50,000 seats in engineering colleges in Maharashtra likely to go vacant
This is only marginally lower than last year’s figures, when 41 per cent or 56,000 of the total seats were left vacant at the end of the admission process.
Around 50,000 seats in Maharashtra engineering colleges are likely to go vacant this year. A total of 85,501 candidates had sought admissions to 1.30 lakh seats this year. Of these, 79,599 were allotted seats till the last round of admissions on Tuesday.
Sources in the state Directorate of Technical Education (DTE) said while 79,599 candidates were allotted seats, not all will confirm their admissions.
This implies that fewer candidates are joining engineering courses this year, as last year at least 81,700 candidates confirmed their admissions.
This is only marginally lower than last year’s figures, when 41 per cent or 56,000 of the total seats were left vacant at the end of the admission process. A senior DTE official said that since the intake capacity had reduced, the number of vacant seats would correspondingly go down.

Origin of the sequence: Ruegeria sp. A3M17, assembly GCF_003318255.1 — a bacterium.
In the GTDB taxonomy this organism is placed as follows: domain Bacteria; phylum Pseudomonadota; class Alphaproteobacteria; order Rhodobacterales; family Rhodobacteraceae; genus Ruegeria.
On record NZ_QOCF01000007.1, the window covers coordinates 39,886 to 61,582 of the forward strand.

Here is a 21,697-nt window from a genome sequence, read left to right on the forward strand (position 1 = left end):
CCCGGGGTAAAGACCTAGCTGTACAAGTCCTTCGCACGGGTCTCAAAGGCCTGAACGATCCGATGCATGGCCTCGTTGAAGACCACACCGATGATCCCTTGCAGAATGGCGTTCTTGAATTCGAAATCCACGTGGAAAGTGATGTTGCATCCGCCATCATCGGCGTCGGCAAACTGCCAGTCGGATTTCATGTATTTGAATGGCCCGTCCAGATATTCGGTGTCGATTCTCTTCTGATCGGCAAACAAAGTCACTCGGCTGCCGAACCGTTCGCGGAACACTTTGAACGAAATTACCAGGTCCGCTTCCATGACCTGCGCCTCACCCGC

Vacancies in engineering colleges continued to remain high for the fifth consecutive year even as DTE introduced a flurry of measures to reduce vacancies.
For the first time in five years, no new seats were added to engineering colleges in the state. Colleges were allowed to shut down or reduce their intakes, bringing down the total seat count by around 8,000.
As directed by the All India Council for Technical Education (AICTE), similar branches of engineering were also merged at some colleges. And yet, almost 39 per cent of the available seats will go vacant.
“The percentage of vacancies has reduced only marginally. However, when you put it in context of the fact that almost 8,000 seats were reduced, the vacancy is strikingly high,” said G D Yadav, Vice Chancellor of Institute of Chemical Technology, Mumbai, who had presented a report to the state government on vacancies in engineering colleges in 2014. In his report, Yadav had suggested that intake be reduced and similar branches be merged into mainstream courses.
Reduction in intake did not have a great impact on vacancies. “This is because there aren’t enough jobs in our industry. If there aren’t corresponding jobs in market, why will students join engineering courses?,” said Yadav, adding that seats in Indian Institutes of Technology, too, are going vacant now.
sources : The Indian Express